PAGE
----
Among various technologies proposed to remove nitrate in potable water, nano zerovalent iron (nZVI) has been reported as an effective reductant (Ratnayake et al. 2017). In comparison to other technologies, the application of nZVI is effective and superior in nitrate reduction from nitrate-contaminated groundwater because of its effective surface to volume ratio, high electron-donating potency, nano-scale, unique atomic properties, magnetic properties, and abundance (Hwang et al. 2011; Ryu et al. 2011; Ratnayake et al. 2017; Elshafai et al. 2018). Also, the use of nZVI does not lead to the generation and discharge of concentrated waste during the treatment process. Although zerovalent iron (ZVI) is a reactive metal with a relatively high standard redox potential (E° of −0.44 V, Liu & Wang 2019), in comparison to granular ZVI, nZVI comprises larger specific surface area and higher surface reactivity, thus would be more efficient in treating contaminants in groundwater (Peng et al. 2015).
nZVI has been employed in many environmental remediation applications. Eljamal & co-workers (2018, 2019) reported high phosphorous removal (30 mg/g) from aqueous solutions using nZVI. Further, nZVI has been used for Fenton oxidation and complete removal of phenol from aqueous solution has been reported (Babuponnusami & Muthukumar 2012). Besides, nZVI has been applied for the removal of azo dyes (Fan et al. 2009), pesticides such as heptachlor, lindane, hexachlorobenzene (Šimkovič et al. 2015), halogenated organic compounds such as dichlorophenyltrichloroethane (Poursaberi et al. 2012), trichloroethylene (Kim et al. 2010), pharmaceuticals such as metronidazole (Fang et al. 2011), amoxicillin, and ampicillin (Ghauch et al. 2009), and inorganic contaminants such as Pb2+ (Esfahani et al. 2014), and Ni2+ (Nazli 2008). Further, Diao & Yao (2009) reported complete inactivation of gram-positive Bacillus subtilis var. niger and gram-negative Pseudomonas fluorescens bacteria with the application of nZVI.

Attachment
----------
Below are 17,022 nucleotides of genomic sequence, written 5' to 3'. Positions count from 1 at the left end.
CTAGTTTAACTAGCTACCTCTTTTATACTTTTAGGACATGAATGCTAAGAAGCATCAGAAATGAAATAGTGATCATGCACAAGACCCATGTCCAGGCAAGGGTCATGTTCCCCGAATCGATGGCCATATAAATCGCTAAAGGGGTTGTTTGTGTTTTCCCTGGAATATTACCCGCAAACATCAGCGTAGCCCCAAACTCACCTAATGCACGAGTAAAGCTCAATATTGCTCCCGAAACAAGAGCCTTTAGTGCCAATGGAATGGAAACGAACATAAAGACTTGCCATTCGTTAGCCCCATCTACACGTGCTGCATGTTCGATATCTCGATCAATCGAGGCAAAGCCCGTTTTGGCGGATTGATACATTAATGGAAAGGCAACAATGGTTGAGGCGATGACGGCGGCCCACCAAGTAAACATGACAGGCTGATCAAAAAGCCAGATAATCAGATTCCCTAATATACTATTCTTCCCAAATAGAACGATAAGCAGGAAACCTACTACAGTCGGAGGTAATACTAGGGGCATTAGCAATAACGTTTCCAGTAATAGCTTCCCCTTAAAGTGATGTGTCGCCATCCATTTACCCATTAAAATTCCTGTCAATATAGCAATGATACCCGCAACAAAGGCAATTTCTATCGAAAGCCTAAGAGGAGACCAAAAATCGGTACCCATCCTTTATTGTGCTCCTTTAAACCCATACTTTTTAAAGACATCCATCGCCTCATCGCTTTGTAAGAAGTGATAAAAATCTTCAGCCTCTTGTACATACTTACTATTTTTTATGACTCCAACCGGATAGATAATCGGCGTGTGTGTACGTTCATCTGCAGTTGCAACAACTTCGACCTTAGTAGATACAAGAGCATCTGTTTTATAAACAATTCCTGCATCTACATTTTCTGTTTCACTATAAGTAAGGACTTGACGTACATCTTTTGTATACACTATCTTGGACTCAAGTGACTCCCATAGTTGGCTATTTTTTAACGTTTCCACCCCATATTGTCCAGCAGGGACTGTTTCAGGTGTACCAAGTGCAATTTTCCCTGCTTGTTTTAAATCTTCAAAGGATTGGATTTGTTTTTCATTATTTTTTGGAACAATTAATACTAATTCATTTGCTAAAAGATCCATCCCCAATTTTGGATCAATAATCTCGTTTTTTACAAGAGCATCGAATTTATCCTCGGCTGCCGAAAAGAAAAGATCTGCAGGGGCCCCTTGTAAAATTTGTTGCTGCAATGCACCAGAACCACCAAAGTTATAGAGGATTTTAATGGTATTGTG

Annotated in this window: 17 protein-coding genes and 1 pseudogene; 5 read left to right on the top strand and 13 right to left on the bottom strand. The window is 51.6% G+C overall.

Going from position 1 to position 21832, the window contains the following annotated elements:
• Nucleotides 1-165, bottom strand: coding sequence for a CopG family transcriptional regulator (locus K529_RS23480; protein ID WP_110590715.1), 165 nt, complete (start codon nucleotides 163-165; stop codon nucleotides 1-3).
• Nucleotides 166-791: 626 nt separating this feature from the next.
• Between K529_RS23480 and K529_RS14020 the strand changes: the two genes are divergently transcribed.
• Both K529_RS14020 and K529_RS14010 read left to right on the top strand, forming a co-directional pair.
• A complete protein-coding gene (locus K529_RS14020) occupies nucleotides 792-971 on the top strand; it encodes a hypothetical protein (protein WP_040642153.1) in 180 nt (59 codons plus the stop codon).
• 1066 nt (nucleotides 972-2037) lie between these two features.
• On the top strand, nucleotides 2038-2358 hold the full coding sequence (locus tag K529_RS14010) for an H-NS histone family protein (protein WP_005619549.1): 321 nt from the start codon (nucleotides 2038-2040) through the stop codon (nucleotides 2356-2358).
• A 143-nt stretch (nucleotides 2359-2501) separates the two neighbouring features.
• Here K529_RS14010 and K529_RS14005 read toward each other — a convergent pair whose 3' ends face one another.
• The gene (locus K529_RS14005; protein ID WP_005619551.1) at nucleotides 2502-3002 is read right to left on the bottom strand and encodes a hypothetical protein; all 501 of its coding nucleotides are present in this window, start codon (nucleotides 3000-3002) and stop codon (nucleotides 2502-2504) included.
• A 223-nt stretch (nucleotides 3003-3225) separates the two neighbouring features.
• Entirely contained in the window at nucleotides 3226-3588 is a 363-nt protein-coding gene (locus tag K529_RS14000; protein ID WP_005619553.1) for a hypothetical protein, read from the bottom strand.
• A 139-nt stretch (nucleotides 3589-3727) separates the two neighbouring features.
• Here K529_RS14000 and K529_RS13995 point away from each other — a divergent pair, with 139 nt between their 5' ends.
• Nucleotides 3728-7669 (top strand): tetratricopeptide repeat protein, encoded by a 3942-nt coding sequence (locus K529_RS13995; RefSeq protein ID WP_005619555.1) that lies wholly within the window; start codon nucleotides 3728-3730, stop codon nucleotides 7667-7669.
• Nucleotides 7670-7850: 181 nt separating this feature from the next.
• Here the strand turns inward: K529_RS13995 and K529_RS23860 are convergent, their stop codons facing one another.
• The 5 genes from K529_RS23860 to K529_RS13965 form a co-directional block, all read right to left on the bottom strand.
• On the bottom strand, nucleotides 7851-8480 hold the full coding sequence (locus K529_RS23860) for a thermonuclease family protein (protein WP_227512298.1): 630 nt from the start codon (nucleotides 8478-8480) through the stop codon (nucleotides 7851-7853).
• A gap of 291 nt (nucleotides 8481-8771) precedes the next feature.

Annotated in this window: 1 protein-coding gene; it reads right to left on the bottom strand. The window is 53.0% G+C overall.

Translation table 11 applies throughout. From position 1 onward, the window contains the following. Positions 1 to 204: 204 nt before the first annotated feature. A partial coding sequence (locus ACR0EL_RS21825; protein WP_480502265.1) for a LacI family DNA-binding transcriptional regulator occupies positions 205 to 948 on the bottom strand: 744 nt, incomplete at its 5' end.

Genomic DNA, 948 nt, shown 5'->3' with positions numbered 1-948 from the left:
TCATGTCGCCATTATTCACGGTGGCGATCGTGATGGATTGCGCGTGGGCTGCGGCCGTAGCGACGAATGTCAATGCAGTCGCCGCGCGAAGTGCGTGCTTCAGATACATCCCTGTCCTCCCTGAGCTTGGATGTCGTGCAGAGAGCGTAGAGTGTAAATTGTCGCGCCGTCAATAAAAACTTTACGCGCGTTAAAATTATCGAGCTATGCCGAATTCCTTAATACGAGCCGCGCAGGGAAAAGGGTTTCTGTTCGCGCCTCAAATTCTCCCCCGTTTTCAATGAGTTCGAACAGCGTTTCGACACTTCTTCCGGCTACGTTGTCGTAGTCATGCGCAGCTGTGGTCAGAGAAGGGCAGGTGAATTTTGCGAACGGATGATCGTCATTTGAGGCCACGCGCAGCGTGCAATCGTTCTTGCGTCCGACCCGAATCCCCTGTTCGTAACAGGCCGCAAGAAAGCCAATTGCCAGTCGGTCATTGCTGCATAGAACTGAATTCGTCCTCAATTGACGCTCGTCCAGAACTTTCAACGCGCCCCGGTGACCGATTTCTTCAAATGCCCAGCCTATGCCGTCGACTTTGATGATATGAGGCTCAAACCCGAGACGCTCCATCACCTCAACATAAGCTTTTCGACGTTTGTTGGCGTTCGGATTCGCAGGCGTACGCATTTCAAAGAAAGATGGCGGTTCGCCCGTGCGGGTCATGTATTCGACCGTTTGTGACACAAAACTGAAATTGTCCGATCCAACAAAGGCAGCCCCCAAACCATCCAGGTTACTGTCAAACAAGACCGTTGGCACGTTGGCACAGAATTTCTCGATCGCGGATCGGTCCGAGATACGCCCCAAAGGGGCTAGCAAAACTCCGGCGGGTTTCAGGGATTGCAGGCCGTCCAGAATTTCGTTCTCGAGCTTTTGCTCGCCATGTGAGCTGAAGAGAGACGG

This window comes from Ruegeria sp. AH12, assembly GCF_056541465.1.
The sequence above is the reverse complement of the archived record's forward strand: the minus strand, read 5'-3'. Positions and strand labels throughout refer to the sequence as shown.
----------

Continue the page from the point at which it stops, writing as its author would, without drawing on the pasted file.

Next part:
In general, nZVI comprises a core structure predominantly with Fe0 and a shell structure made of iron oxides, which is formed via the oxidation of Fe0 in the core by water and oxygen during the synthesis process (Figure 1(a)) (Mu et al. 2017). Initially, Fe2+ is formed as shown in Equations (1) and (2) to form the shell, where Equation (1) is thermodynamically favored. Subsequently, oxidation can occur to produce Fe3+ within the shell (Equations (3) and (4)). The Fe3+ so formed in the shell could react with OH− to produce Fe(OH)3 (Equation (5)), and it may dehydrate to FeOOH (Equation (6)). The nZVI exposed to further oxic conditions could grow into a distinct core-shell structure through continuous Fe0 (in the core) oxidation process, resulting in the formation of oxide phases in the sequence of wüstite (FeO), magnetite (Fe3O4), maghemite (γ-Fe2O3), and hematite (α-Fe2O3) (Equations (7)–(9)) in its shell structure (Figure 1(a)) (Mu et al. 2017).